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COURTESY CARE RING
Tchernavia Montgomery, executive director of Charlotte-based Care Ring, said North Carolina lawmakers’ hesitancy to expand Medicaid eligibility combined with lack of access to private health insurance through the federal marketplace makes it more difficult for young adults to get coverage.

When Tash Qawwee aged out of her mother’s health insurance at age 22, she started worrying about what a serious illness would do to her financial health.

“I try to do my best to stay out of harm’s way and if anything happens, I try to treat it to the best of my abilities and knowledge,” said Qawwee, 25.

Though Qawwee is enrolled in a Medicaid family plan, the only thing she can get covered is checkups. As an independent contractor who is ineligible for a company plan, her health care must be paid out of pocket, and obtaining private insurance results in a further financial burden.

“I don’t have private insurance because I don’t have a full-time job to be able to pay for insurance or have it covered for me,” she said. “The anxiety of getting into a situation that would require medical attention is the scariest part.”

Like Qawwee, most people lacking adequate health insurance in Mecklenburg County are young. About 50% of young adults in the county between the ages of 18-29 don’t have health coverage according to a survey taken by the health department.

“Access to primary care continues to be one of the leading health concerns for Mecklenburg County residents,” said Dr. Raynard Washington, director of Mecklenburg County Public Health.  “This report provides a snapshot of the current landscape, offers some recommendations for all community stakeholders, and of course, the data to inform the decisions and progress going forward.”

This population remains the highest rate of uninsured out of any age group according to the Centers for Medicare and Medicaid Services.

In the 2019 American Community Survey, adults aged 19 to 34 made up 30% of uninsured Americans. About 11% of Mecklenburg County residents don’t have coverage, with 23% of residents reported not having a primary care provider, according to the 2021 Mecklenburg County Behavioral Risk Factor Surveillance System survey.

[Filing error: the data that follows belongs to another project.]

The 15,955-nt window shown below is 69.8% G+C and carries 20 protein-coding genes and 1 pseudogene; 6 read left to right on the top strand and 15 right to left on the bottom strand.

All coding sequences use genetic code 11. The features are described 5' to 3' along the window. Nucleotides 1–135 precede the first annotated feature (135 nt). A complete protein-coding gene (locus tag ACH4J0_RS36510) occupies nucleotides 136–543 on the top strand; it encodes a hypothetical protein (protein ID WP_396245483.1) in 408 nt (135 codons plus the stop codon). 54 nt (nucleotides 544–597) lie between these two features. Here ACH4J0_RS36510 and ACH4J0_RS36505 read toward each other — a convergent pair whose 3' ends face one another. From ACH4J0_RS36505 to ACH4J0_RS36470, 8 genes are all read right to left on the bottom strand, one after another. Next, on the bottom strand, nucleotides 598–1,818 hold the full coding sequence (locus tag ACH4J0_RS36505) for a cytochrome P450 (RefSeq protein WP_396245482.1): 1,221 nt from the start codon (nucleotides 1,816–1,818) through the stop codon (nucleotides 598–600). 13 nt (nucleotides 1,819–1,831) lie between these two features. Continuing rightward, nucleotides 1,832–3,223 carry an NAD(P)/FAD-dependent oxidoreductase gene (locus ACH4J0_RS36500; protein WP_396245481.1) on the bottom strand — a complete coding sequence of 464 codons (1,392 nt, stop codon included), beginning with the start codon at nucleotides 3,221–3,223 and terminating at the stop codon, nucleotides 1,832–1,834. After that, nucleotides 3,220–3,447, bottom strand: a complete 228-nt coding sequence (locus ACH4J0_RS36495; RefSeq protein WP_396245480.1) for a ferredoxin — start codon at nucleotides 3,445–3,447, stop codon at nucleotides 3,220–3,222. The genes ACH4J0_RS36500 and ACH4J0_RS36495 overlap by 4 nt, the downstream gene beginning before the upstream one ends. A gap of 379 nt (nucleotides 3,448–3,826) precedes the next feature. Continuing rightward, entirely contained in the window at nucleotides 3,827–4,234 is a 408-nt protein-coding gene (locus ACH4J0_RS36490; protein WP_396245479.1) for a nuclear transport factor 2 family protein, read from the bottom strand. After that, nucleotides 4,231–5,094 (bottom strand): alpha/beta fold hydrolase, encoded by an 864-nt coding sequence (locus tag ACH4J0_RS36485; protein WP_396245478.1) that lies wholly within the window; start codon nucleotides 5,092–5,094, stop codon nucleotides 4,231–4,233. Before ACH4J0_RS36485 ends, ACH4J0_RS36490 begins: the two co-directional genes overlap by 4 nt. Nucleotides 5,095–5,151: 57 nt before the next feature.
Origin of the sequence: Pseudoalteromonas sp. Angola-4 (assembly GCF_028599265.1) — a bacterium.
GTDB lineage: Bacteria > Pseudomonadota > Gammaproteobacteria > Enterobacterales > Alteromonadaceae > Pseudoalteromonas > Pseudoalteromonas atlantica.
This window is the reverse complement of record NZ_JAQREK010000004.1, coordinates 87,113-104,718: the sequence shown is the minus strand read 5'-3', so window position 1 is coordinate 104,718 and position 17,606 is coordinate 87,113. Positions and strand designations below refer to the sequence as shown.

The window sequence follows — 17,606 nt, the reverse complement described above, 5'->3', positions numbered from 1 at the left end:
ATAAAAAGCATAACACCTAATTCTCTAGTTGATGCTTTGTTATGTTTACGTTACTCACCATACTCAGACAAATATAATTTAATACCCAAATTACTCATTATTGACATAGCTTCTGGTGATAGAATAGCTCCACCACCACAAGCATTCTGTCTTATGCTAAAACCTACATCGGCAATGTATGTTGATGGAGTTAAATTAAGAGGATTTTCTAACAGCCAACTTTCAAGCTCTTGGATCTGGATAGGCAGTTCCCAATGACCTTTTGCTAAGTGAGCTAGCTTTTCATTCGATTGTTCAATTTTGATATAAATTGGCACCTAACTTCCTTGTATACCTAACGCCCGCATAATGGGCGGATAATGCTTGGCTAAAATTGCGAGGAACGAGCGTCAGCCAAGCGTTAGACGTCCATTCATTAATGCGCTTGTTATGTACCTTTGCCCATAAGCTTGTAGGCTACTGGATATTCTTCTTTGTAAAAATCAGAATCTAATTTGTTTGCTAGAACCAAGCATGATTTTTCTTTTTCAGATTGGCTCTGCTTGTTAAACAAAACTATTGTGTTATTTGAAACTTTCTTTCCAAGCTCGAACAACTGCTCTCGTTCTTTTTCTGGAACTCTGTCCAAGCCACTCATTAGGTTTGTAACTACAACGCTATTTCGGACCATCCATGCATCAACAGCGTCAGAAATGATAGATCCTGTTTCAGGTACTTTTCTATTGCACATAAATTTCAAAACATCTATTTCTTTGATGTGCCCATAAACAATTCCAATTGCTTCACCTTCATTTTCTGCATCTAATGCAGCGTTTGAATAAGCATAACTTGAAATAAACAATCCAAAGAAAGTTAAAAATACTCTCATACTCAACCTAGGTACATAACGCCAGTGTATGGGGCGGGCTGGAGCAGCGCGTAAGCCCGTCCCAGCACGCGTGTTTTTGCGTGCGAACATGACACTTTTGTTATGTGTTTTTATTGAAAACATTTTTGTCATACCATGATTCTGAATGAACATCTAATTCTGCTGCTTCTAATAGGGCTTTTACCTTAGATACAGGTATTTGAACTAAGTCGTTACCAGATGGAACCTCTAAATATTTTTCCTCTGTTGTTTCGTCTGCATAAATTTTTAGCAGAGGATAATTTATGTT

When people go without health care, acute conditions that could be managed with regular screening can become more severe, resulting in complex care and more money spent at the doctor’s office.

“We have not expanded Medicaid in our state, so it may be more difficult for them to receive public coverage,” said Tchernavia Montgomery, executive director of the nonprofit Care Ring in Charlotte. “They would need to transition to a private plan. It is difficult sometimes to make that transition or to be able to absorb that cost.”

Many go without health coverage once they are kicked off their parents’ health insurance after age 26, when under the Affordable Care Act, they are no longer considered dependents. Once they turn 27, they are on their own for federal marketplace insurance unless they get a job with health benefits.

“It means that you could go to college and into the work world and have insurance while you’re looking for work or whether you’re in between jobs,” Montgomery said.

Prior to the ACA, many health plans and insurers removed young people off their parents’ policies because of their age, which left many college graduates without coverage.

Younger people have less access to employer-based insurance with them typically starting off working entry-level and part-time jobs, or for small businesses that don’t offer health coverage.


The chances of obtaining private insurance during the gap is a possibility, but for people between jobs, it’s a luxury many can’t afford or even think about.

“I have been without coverage for so long that I have not even thought about getting into private insurance,” said 25-year-old JarQuez Anderson, who has been without health insurance since Oct. 2020. “My biggest fear is getting hurt and not being able to work and provide for my family.”

When Anderson aged out of his parents’ healthcare, he began looking for work that could take care of those issues but was unsuccessful. Like many, Anderson believes healthcare insurance should be provided by employers.

“I feel like it is [not offered] because they are cheap,” he said. “The state needs to look more at the companies that are not offering benefits, because if you are working, I feel like the company should always provide that.”

A common belief among many young people is that they are in perfect health and can live without health insurance. One in six young adults have chronic conditions like cancer, asthma, or diabetes, according to CMS. The high cost of care makes it harder for them to afford coverage, with nearly half of uninsured young Americans reporting difficulty paying medical bills.

North Carolina has not expanded Medicaid coverage but if the state did Medicaid expansion, it would provide coverage for an additional 64,281 Mecklenburg County residents and 600,000 people across the state. As of October, there are over 2 million North Carolinians covered under the public insurance program. In 2022, the federal government offered the state $5.9 billion for Medicaid Expansion, but the Republican-leaning General Assembly said no.

Lawmakers could not come to a mutual agreement about the logistics and are expected to revisit the topic in 2023.

Aaliyah Bowden, a Report For America corps member, covers health for The Post. Mayra Parrilla Guerrero is a correspondent.

 

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